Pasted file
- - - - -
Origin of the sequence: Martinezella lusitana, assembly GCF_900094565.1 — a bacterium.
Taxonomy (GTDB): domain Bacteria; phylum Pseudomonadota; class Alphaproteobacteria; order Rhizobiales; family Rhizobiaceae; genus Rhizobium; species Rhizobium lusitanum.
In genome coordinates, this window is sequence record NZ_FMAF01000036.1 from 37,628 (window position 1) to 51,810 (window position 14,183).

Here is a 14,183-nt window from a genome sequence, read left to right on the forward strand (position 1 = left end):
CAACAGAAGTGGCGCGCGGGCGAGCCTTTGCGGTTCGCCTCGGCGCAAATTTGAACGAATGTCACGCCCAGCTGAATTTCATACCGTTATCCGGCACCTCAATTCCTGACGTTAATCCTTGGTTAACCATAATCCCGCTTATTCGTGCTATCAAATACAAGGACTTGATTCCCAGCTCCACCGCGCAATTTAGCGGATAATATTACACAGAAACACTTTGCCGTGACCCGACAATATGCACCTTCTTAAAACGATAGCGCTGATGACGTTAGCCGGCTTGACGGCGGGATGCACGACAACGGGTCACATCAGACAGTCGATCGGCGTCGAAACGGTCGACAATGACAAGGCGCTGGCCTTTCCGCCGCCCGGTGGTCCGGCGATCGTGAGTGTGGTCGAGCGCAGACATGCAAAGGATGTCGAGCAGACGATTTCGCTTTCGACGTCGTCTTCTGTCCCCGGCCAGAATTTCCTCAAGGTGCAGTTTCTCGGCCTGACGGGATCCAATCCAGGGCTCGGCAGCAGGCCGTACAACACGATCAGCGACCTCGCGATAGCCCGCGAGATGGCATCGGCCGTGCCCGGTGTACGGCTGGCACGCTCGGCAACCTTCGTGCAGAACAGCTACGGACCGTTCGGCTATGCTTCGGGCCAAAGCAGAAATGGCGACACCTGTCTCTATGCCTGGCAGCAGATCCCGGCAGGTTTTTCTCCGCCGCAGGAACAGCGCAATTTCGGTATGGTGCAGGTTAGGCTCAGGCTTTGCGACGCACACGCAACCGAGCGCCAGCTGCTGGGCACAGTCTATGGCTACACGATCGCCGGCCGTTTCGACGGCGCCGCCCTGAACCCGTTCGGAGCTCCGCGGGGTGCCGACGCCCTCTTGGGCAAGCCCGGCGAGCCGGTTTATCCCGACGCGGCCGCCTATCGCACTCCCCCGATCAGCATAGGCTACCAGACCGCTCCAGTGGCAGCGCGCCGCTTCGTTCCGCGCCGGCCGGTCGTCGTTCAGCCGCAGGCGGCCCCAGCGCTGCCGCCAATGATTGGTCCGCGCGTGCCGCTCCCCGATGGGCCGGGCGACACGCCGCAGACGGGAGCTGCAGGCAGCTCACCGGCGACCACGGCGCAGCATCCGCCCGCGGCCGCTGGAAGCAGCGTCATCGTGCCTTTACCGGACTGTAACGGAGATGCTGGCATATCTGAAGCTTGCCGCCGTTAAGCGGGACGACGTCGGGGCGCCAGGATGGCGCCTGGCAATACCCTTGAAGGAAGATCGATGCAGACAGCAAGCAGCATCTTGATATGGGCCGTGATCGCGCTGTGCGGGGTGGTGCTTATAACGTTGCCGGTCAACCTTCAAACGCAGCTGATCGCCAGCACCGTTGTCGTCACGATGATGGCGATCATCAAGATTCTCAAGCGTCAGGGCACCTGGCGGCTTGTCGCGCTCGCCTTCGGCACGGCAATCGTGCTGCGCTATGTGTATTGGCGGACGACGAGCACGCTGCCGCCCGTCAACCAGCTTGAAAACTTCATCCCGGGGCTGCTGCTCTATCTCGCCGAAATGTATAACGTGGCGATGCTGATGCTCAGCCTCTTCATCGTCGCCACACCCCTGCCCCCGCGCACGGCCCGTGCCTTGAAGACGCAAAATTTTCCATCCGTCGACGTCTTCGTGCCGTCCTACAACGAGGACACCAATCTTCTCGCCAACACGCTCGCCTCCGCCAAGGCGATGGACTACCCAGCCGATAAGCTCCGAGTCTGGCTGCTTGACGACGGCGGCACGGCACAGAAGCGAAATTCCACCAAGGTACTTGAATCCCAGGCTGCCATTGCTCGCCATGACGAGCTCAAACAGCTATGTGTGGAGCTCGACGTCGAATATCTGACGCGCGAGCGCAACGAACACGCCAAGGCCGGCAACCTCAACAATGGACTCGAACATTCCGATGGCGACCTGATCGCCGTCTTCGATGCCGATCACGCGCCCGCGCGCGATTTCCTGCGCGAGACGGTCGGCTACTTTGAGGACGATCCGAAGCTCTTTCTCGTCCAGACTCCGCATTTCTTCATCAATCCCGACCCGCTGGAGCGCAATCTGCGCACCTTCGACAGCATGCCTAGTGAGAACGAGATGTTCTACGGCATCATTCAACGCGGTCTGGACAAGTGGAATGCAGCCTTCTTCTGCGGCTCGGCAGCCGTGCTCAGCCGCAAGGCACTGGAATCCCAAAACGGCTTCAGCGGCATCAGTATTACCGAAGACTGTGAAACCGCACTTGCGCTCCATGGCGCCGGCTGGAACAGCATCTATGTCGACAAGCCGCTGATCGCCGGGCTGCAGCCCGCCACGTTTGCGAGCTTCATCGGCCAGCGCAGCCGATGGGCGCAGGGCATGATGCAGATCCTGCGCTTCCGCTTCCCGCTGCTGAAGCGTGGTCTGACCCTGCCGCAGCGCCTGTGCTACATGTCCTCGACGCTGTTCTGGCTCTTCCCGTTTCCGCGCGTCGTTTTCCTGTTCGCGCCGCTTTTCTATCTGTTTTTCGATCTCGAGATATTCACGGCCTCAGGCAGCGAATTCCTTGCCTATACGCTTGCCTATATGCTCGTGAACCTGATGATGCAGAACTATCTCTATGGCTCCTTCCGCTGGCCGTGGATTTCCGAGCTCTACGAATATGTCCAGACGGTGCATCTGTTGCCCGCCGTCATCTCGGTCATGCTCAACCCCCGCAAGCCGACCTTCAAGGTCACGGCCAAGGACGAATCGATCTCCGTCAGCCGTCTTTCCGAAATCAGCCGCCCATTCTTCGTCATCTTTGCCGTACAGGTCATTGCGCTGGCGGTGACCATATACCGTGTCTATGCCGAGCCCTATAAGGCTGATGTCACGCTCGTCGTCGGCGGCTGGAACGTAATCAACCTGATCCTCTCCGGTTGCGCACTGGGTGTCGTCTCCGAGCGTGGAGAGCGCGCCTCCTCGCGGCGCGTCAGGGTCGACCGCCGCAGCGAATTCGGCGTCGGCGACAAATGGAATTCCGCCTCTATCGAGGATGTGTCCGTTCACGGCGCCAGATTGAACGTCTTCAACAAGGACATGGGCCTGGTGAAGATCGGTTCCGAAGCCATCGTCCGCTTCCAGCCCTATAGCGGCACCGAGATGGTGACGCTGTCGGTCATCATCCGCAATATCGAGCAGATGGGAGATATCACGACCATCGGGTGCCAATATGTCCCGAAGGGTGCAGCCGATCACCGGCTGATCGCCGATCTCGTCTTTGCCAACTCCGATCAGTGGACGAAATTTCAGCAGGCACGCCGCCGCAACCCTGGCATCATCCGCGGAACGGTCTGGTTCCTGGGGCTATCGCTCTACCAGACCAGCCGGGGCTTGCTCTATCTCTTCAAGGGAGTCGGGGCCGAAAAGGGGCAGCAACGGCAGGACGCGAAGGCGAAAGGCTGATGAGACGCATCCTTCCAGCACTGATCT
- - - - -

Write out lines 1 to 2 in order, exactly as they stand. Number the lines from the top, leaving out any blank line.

Origin of the sequence: Martinezella lusitana, assembly GCF_900094565.1 — a bacterium.
Taxonomy (GTDB): domain Bacteria; phylum Pseudomonadota; class Alphaproteobacteria; order Rhizobiales; family Rhizobiaceae; genus Rhizobium; species Rhizobium lusitanum.